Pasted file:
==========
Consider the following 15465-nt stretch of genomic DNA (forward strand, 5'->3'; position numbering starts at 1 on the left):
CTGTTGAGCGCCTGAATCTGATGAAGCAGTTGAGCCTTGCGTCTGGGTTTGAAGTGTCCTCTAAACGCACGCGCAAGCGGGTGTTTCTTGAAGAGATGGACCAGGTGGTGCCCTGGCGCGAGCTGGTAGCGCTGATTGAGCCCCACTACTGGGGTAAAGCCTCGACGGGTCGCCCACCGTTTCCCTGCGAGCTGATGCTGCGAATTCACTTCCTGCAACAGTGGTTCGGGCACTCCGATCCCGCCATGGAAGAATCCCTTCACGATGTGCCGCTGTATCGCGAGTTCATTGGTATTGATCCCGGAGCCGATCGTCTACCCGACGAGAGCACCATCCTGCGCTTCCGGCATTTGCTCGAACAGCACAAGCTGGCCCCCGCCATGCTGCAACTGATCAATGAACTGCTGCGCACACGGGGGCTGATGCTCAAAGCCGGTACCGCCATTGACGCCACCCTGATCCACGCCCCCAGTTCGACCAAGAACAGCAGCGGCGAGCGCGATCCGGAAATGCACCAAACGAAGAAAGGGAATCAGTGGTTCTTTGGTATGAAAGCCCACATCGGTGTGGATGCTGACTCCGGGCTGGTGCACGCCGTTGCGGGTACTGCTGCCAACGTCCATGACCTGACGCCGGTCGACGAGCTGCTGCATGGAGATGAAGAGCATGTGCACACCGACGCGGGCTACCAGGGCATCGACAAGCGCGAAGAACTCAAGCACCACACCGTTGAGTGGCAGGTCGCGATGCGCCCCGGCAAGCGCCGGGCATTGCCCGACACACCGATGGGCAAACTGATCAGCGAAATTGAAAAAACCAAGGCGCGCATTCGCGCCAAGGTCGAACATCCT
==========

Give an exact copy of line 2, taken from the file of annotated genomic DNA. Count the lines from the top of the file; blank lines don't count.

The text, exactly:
CTGTTGAGCGCCTGAATCTGATGAAGCAGTTGAGCCTTGCGTCTGGGTTTGAAGTGTCCTCTAAACGCACGCGCAAGCGGGTGTTTCTTGAAGAGATGGACCAGGTGGTGCCCTGGCGCGAGCTGGTAGCGCTGATTGAGCCCCACTACTGGGGTAAAGCCTCGACGGGTCGCCCACCGTTTCCCTGCGAGCTGATGCTGCGAATTCACTTCCTGCAACAGTGGTTCGGGCACTCCGATCCCGCCATGGAAGAATCCCTTCACGATGTGCCGCTGTATCGCGAGTTCATTGGTATTGATCCCGGAGCCGATCGTCTACCCGACGAGAGCACCATCCTGCGCTTCCGGCATTTGCTCGAACAGCACAAGCTGGCCCCCGCCATGCTGCAACTGATCAATGAACTGCTGCGCACACGGGGGCTGATGCTCAAAGCCGGTACCGCCATTGACGCCACCCTGATCCACGCCCCCAGTTCGACCAAGAACAGCAGCGGCGAGCGCGATCCGGAAATGCACCAAACGAAGAAAGGGAATCAGTGGTTCTTTGGTATGAAAGCCCACATCGGTGTGGATGCTGACTCCGGGCTGGTGCACGCCGTTGCGGGTACTGCTGCCAACGTCCATGACCTGACGCCGGTCGACGAGCTGCTGCATGGAGATGAAGAGCATGTGCACACCGACGCGGGCTACCAGGGCATCGACAAGCGCGAAGAACTCAAGCACCACACCGTTGAGTGGCAGGTCGCGATGCGCCCCGGCAAGCGCCGGGCATTGCCCGACACACCGATGGGCAAACTGATCAGCGAAATTGAAAAAACCAAGGCGCGCATTCGCGCCAAGGTCGAACATCCT